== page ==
We’re topping international headlines with our news of racially-charged violence, and I’m remembering how, after 9/11, my family’s Ugandan sponsored child wrote to tell us she was praying for our country: she in whose country the LRA was kidnapping children and brutalizing communities while the world at large barely batted an eye.


I’ve been trying to write some of the grief for days now, but it just keeps piling up: Orlando and Dhaka, Baghdad and Medina, Baton Rouge, St. Paul, now Dallas . . . .

I used to start each semester of college English instruction by sharing two basic premises with my students: “Words are important” and “People are important.” I rooted both of them in the first chapter of John.

Words are important because God calls Himself “the Word.” The Word who was in the beginning, who was with God and was God, through whom all things were made.

Our words, though lesser, also have power to make things, to build up and to tear down. Their meanings and their connotations matter. It matters that we understand why it may hurt to respond, “All lives matter,” when we are told that “Black lives matter.” Both of those statements are true, but in so hastily asserting the universal truth, we may actually seem to ignore the importance of the subset, we may seem to imply that, in the big scheme of things, black lives don’t matter that much.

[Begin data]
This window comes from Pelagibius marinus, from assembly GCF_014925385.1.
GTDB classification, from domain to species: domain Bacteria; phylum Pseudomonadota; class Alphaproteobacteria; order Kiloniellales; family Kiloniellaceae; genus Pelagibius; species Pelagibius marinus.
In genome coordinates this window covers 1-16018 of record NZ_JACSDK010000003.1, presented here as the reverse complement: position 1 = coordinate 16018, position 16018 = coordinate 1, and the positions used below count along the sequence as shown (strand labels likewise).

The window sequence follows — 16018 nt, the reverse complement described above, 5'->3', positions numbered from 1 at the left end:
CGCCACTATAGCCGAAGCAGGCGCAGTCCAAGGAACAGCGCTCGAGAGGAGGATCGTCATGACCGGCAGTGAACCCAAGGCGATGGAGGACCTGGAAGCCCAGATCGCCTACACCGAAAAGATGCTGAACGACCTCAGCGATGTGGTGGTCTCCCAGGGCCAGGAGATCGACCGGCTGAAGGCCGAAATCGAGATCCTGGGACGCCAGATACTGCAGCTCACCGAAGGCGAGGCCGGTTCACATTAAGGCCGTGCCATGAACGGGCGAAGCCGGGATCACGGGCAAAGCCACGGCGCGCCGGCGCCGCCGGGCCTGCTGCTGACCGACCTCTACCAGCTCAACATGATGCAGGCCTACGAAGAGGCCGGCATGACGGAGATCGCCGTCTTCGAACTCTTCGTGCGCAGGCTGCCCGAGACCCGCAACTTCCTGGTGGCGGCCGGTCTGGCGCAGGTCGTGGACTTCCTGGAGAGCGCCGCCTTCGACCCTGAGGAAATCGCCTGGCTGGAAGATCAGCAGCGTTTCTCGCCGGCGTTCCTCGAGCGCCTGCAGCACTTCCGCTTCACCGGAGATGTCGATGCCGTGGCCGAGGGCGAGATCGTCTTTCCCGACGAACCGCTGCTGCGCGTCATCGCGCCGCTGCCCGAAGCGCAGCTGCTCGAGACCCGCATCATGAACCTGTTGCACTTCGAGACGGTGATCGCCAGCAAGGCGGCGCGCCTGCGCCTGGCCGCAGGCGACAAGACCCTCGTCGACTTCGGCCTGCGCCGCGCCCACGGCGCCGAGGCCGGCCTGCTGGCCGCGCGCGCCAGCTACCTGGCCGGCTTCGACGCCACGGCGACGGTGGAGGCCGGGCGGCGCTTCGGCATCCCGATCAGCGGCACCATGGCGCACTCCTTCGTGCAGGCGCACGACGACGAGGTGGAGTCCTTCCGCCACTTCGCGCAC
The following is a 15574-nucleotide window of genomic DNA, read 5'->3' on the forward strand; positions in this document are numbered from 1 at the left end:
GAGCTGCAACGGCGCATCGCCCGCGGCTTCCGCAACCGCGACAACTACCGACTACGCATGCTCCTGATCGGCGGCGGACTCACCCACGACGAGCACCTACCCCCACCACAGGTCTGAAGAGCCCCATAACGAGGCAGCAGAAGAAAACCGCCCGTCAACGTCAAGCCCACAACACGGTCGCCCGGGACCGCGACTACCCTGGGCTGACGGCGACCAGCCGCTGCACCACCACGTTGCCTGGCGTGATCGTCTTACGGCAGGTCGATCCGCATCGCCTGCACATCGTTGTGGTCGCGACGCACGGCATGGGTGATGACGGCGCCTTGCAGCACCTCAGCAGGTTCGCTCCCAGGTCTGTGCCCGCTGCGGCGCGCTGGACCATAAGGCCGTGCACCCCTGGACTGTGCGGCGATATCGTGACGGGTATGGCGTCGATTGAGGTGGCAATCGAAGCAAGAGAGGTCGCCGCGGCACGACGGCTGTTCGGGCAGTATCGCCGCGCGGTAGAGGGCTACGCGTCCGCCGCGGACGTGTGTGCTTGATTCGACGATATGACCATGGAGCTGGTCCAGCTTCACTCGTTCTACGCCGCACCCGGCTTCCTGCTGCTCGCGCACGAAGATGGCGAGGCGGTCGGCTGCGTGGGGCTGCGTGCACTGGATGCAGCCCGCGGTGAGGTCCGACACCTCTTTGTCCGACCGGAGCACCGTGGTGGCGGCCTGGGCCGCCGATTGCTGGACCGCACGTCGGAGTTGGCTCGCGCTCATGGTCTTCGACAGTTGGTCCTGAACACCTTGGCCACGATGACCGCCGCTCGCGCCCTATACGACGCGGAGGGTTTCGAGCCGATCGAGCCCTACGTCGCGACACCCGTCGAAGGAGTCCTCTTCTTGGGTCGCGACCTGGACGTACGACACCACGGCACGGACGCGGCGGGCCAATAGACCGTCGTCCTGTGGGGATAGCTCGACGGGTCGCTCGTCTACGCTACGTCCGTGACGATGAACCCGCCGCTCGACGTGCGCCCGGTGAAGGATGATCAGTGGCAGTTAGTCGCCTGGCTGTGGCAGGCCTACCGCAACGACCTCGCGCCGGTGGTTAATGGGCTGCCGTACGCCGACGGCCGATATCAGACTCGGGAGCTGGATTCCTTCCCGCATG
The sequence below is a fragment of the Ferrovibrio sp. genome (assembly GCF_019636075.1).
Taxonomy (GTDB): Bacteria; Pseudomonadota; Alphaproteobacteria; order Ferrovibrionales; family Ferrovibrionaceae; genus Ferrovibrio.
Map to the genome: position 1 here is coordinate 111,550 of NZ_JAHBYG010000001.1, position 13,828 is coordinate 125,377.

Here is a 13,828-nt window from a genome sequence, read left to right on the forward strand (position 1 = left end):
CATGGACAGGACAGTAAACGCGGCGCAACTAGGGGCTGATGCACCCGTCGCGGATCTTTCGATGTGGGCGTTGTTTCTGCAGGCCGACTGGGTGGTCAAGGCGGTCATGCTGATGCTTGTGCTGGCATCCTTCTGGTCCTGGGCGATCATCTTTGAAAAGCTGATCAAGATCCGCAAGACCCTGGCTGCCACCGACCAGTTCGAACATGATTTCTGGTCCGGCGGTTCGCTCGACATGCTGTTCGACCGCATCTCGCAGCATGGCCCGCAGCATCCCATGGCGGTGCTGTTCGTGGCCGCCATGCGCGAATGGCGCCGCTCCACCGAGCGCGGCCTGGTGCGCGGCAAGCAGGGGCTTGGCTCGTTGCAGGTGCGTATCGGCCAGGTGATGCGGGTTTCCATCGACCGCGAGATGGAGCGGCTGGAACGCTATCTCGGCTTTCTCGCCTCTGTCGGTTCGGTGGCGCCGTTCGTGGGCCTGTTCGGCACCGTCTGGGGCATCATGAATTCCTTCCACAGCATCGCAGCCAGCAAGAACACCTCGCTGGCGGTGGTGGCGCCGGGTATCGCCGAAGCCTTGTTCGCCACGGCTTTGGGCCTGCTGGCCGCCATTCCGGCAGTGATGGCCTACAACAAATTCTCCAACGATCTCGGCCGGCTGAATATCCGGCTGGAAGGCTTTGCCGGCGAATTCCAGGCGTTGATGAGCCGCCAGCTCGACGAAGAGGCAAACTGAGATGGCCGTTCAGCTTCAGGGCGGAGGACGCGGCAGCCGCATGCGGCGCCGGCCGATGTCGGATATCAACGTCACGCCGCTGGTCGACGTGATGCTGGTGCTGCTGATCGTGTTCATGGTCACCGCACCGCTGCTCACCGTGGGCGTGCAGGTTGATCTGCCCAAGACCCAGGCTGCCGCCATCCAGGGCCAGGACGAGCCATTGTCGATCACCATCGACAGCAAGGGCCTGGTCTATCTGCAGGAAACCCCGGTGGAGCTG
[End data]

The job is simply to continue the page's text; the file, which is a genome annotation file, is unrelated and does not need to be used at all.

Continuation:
They matter infinitely. And gay lives matter. Southeast Asian lives matter, and Muslim lives matter. Police lives matter; the lives of the snipers who take police lives matter. And the lives of ISIS operatives and the Orlando shooter also matter.

This is what I mean when I assert that “People are important.” John tells us that the Word became flesh — God became a person — and dwelt among us. The Word who produced the stars ex nihilo put on a body formed of the dust of one tiny planet and ached and sweated and bled with us and for us. He stood outside the tomb of a man he was about to raise from the dead, and He wept for a grief He was about to undo. He was spread upon the cross, laden with the sins of the world, to purchase eternal life for everyone who believes in Him.

People are important because God values people at no mean price: the cost of the blood of His beloved Son. And lives matter eternally because it is eternal life Christ bought for us.